• In, for example, India the colonial power introduced several reforms that gave women some basic legal rights (such as the right to own property and certain rights regarding marriage), prohibited some customs harmful for women (such as widow burning), and made possible and supported certain education for women.
  • Building and staffing hospitals and other health centers, educating health care personnel, improving and teaching sanitation, and researching and developing cures for tropical diseases.
  • Introducing new technology and science.
  • Introducing new agricultural plants and animals.

Even if the motives in part included reasons such as education being necessary for creating a colonial administration, schools and hospitals being part of a religious mission, or building up a previously non-existing infrastructure in order to enable exports, this still caused positive effects.

Western expansionism also created positive effects and development in areas not colonized by forcing reforms, such as in Japan, where the contact with Western expansionism forced the country to abandon medieval feudalism, and the country was then able to rapidly modernize itself by adopting Western technology and administrative methods.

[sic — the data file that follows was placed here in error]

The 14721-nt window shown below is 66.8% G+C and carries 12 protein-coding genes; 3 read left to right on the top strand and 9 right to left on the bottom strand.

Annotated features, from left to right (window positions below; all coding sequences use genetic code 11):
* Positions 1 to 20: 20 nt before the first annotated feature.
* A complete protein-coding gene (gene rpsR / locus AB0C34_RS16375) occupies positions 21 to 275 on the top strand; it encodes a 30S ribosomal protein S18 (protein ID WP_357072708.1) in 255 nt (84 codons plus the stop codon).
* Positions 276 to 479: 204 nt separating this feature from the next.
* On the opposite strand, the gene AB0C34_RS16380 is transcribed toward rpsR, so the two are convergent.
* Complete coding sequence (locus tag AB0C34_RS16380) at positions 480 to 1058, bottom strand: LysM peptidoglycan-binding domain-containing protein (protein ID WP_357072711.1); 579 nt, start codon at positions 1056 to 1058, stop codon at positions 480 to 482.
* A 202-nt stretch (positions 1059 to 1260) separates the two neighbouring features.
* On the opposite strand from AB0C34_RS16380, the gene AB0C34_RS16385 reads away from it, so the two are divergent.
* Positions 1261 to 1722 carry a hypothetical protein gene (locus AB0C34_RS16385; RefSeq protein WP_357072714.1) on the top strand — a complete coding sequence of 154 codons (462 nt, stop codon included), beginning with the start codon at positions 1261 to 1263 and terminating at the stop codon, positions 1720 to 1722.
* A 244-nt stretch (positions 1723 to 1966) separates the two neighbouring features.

Motives for European colonialism

The motives for European colonialism are often described as purely egoistic. However, other kinds of motives have been argued.

The stated motives for colonialism could include to improve the situation for the population in the colonies and civilize the colonies (exemplified in expressions such as "Civilizing Mission" and "The White Man's Burden"). Critics have sometimes dismissed this as a pretext. This criticism may however be difficult to apply to groups such as missionaries, who made large scale contributions to improving education and health care, and be difficult to apply to measures such as abolishing slavery or improving the situations for women.

An alternative criticism is by arguing that the stated motives such as spreading Western civilization were genuine, but are examples of "cultural racism". However, such criticisms presume that Western civilization or aspects of Western civilization were/are in fact not the superior/better alternative(s).